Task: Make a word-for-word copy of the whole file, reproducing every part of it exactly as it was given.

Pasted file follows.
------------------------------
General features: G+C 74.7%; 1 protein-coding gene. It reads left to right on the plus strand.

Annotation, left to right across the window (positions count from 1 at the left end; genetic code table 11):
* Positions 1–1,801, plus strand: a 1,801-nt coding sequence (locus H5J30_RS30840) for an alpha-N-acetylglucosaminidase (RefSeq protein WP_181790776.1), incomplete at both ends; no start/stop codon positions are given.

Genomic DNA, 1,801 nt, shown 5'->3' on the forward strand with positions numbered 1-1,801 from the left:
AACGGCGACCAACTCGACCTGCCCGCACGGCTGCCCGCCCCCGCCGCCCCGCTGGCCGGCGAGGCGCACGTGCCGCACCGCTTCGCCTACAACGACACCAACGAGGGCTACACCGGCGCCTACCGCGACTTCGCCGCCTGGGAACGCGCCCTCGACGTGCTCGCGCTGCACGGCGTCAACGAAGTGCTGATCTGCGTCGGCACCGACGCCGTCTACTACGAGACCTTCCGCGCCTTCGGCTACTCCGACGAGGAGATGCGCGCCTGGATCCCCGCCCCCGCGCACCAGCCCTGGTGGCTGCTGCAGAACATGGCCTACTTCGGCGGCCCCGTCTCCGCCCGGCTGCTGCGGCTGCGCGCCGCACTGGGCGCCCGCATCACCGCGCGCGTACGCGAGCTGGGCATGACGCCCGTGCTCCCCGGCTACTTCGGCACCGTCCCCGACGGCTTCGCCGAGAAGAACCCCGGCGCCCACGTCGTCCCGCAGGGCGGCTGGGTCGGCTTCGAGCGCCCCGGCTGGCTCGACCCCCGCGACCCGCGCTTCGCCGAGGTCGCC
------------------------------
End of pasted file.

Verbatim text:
General features: G+C 74.7%; 1 protein-coding gene. It reads left to right on the plus strand.

Annotation, left to right across the window (positions count from 1 at the left end; genetic code table 11):
* Positions 1–1,801, plus strand: a 1,801-nt coding sequence (locus H5J30_RS30840) for an alpha-N-acetylglucosaminidase (RefSeq protein WP_181790776.1), incomplete at both ends; no start/stop codon positions are given.

Genomic DNA, 1,801 nt, shown 5'->3' on the forward strand with positions numbered 1-1,801 from the left:
AACGGCGACCAACTCGACCTGCCCGCACGGCTGCCCGCCCCCGCCGCCCCGCTGGCCGGCGAGGCGCACGTGCCGCACCGCTTCGCCTACAACGACACCAACGAGGGCTACACCGGCGCCTACCGCGACTTCGCCGCCTGGGAACGCGCCCTCGACGTGCTCGCGCTGCACGGCGTCAACGAAGTGCTGATCTGCGTCGGCACCGACGCCGTCTACTACGAGACCTTCCGCGCCTTCGGCTACTCCGACGAGGAGATGCGCGCCTGGATCCCCGCCCCCGCGCACCAGCCCTGGTGGCTGCTGCAGAACATGGCCTACTTCGGCGGCCCCGTCTCCGCCCGGCTGCTGCGGCTGCGCGCCGCACTGGGCGCCCGCATCACCGCGCGCGTACGCGAGCTGGGCATGACGCCCGTGCTCCCCGGCTACTTCGGCACCGTCCCCGACGGCTTCGCCGAGAAGAACCCCGGCGCCCACGTCGTCCCGCAGGGCGGCTGGGTCGGCTTCGAGCGCCCCGGCTGGCTCGACCCCCGCGACCCGCGCTTCGCCGAGGTCGCC